Last weekend, my 6 year old daughter got furious and scattered her toys because I broke protocol and wasn’t playing a game on her terms and conditions. That’s according to her.
Big mistake. Personally, academics can take a backseat but not discipline. I have a reward and punishment equation set for her.
Realization quickly dawned on her and it was punishment time.
She had two choices – pack up the tent house for the week or give up a certain amount of screen time.
She made a quick decision- it was the tent house that had to go.
With a heavy heart, she started packing her tent house. While packing, she subtly requested if she could play till afternoon and then pack up? I was okay with it. That was acceptable.
By evening, she was clearly missing her tent house but she couldn’t go back on her words. So, she approached me once again – Is it possible that I give up on my favourite show for the week and trade it with early access to my tent house? I immediately said ‘No’ – let’s stick to what we agreed.
Two days later, she approached again, “I’m ready to give up on my favourite show and also promise to reduce my screen time. Can I now have access to my tent at least starting Friday?”
She had a new offer, “I’m okay if I can’t have it for the entire day but at least once I finish my assignments can I play with it in the evening. Just few additional hours is what I am asking.”
I was taken aback but quietly admired her persistence, “How about you give up on your favourite show for this week? That should be good enough.” And, I suppose I gave in and gave her access to the tent by Friday evening.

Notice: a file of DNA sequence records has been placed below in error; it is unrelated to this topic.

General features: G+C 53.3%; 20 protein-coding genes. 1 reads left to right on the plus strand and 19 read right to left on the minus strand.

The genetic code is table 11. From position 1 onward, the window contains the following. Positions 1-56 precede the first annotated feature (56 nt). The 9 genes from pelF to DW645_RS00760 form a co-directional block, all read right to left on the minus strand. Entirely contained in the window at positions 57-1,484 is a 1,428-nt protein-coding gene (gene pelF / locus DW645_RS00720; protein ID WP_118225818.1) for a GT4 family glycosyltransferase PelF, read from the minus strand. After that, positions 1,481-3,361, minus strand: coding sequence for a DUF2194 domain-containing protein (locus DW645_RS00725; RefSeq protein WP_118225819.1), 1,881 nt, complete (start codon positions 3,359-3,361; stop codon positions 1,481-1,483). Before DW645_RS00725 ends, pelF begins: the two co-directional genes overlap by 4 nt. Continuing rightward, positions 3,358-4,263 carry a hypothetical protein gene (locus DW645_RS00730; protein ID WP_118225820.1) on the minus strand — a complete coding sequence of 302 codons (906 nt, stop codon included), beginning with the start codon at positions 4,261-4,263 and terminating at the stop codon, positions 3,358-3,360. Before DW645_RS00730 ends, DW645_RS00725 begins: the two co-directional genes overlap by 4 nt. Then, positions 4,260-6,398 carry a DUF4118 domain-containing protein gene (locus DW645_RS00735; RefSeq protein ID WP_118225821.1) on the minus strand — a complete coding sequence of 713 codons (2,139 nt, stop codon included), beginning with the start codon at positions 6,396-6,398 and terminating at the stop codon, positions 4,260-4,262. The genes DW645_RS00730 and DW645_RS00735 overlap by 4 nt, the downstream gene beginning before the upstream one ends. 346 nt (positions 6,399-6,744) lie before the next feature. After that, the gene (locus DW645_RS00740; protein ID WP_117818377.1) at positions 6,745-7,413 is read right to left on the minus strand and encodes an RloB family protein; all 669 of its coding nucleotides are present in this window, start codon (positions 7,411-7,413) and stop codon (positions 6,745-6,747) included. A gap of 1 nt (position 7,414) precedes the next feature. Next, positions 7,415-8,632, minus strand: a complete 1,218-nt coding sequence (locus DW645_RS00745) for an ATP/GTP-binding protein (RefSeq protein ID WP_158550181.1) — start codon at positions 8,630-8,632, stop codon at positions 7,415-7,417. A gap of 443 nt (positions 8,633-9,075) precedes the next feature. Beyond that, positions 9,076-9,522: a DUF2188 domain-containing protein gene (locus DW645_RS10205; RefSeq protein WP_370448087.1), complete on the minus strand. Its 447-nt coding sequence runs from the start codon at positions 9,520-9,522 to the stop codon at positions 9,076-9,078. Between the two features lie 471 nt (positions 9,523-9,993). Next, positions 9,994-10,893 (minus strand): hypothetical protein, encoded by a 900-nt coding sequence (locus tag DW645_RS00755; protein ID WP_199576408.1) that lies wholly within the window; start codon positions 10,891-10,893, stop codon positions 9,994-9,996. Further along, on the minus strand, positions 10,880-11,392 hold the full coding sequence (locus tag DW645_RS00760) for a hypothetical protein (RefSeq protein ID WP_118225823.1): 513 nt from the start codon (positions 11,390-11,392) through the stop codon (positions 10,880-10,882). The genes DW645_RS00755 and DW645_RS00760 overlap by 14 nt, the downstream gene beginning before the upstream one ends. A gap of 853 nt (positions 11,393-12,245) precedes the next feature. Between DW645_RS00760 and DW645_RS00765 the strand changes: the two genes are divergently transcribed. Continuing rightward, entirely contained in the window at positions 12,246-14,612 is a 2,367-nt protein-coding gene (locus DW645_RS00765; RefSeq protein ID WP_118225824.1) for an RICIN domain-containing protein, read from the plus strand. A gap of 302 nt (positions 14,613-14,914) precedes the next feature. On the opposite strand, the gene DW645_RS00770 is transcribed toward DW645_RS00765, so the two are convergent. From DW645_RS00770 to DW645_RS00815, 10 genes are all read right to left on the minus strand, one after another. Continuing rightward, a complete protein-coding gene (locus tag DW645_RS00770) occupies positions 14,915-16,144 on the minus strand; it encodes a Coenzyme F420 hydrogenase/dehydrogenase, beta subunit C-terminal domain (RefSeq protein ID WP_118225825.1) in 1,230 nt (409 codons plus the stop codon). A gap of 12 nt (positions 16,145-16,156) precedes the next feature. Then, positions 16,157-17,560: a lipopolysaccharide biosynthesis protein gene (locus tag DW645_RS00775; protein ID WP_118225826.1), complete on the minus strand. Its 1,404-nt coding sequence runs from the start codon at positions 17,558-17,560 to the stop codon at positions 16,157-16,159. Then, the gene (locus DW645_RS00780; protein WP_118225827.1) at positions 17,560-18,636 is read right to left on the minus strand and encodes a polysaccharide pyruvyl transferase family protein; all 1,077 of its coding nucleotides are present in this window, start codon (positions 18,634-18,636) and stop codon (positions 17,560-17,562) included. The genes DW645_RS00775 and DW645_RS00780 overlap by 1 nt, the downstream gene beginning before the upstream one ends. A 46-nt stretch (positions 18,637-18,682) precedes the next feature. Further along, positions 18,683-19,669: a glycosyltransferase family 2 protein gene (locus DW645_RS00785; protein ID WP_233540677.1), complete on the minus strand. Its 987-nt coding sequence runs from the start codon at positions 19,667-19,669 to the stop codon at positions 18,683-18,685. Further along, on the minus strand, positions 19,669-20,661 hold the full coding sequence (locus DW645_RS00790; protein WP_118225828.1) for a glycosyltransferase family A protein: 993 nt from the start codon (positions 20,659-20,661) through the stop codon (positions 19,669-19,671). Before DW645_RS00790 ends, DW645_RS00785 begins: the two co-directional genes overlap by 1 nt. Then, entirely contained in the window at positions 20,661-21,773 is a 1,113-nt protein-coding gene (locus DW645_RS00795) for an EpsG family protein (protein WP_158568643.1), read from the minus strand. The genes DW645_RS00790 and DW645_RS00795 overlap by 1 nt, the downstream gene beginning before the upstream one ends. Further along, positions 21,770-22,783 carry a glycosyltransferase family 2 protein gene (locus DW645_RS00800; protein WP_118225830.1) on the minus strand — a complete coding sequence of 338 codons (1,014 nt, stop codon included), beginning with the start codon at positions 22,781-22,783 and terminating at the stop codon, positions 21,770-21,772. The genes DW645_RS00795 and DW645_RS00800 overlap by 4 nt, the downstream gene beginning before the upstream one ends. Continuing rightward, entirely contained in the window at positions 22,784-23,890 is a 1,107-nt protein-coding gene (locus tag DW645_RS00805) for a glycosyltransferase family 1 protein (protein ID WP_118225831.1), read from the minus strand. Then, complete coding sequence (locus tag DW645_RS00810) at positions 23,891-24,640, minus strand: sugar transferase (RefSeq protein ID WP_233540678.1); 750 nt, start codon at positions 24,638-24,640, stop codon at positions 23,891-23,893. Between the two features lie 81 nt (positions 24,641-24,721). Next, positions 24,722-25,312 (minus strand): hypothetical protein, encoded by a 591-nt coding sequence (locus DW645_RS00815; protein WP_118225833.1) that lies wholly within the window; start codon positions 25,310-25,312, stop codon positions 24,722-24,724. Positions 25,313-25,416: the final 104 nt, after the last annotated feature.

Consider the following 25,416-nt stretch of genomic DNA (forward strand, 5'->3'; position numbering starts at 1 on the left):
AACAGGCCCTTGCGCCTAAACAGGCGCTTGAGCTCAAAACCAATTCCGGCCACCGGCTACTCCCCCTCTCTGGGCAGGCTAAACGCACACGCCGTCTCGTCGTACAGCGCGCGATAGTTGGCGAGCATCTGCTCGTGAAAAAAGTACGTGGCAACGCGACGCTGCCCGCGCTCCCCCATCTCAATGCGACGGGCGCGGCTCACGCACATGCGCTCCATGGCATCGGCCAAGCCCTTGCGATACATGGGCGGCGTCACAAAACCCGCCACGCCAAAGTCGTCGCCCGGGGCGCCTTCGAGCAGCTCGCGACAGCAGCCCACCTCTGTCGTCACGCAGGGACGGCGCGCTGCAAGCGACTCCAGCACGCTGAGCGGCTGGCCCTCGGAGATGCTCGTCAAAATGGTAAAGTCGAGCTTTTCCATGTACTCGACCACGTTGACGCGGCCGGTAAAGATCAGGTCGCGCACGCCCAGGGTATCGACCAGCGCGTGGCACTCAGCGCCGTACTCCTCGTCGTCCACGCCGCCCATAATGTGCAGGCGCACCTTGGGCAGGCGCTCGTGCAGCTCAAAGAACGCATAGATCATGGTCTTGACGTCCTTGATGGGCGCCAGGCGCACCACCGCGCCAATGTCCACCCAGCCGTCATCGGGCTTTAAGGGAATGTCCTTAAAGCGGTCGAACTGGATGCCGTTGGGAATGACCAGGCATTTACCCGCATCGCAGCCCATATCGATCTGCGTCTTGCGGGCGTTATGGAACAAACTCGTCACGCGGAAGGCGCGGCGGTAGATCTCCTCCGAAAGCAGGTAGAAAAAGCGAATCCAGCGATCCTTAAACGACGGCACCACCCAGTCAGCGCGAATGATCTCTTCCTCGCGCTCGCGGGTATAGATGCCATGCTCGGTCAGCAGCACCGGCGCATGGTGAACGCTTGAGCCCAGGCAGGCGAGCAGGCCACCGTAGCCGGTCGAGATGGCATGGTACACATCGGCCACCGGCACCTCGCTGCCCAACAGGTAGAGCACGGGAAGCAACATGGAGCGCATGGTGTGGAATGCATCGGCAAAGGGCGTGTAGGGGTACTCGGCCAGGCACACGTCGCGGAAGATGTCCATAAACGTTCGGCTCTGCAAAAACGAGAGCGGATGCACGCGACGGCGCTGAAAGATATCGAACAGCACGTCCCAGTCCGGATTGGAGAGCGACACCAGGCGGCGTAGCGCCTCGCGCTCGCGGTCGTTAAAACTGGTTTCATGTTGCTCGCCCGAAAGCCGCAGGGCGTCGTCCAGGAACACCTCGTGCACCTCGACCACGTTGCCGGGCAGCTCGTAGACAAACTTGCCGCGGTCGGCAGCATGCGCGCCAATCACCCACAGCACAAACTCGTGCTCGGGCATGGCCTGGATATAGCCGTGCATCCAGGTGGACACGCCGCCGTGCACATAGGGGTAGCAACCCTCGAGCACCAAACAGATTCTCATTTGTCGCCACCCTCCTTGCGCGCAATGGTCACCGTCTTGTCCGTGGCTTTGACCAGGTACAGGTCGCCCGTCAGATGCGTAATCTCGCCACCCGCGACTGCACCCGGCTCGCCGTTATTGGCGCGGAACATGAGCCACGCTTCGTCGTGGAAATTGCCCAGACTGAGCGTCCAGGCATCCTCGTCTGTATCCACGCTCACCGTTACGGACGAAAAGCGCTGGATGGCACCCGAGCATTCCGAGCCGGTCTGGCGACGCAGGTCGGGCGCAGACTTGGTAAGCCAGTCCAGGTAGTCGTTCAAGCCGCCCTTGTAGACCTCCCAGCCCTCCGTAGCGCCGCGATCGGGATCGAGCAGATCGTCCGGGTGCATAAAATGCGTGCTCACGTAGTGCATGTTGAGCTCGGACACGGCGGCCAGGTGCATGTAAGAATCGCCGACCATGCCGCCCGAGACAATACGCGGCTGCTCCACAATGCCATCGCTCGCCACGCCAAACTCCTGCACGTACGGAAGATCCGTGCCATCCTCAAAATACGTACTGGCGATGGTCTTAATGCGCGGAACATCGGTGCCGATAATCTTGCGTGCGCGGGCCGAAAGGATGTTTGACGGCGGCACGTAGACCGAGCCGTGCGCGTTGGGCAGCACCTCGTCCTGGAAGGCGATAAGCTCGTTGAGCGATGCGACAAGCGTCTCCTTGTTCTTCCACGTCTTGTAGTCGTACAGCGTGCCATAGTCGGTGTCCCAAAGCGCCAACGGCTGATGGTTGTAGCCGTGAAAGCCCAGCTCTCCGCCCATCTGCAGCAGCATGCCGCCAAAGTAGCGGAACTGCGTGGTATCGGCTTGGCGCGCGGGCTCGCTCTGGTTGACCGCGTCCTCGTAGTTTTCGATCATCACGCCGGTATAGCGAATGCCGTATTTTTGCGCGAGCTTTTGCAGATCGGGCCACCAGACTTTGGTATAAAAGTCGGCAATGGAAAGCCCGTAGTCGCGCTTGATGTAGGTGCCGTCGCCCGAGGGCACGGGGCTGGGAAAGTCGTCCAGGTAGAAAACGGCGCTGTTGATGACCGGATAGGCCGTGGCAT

I don’t know if as a parent I negotiated well enough but I was amazed by the way my 6 year old approached the conversation.
- She was quick in decision making
- She followed it to win my trust
- She was ready to give in some to gain more
- She didn’t sound like a broken record
- She actually broke a big problem into smaller pieces
- She was creative in with her options every-time she approached us
- She was mindful of the fact that our objective of punishment is not lost in the process ( careful about our need and interest )
- Surprised us with an option, while we were unprepared and could barely think of any better option
- Most importantly, she was persistent
Negotiation is both an art and science. It involves emotions as well as logic. There is so much research done in this field and so many models and metrics to help professionals help make the most of the negotiation.
But children tend to do it effortlessly. I feel they are able to do so because they enjoy the process of negotiation. They enjoy being there in the game.
How many of us have had similar experiences with our children? Were you able to come up with a win-win situation? Would love to hear your story
Sumitra Paul Chatterjee
I Train Consultants India Pvt. Ltd.
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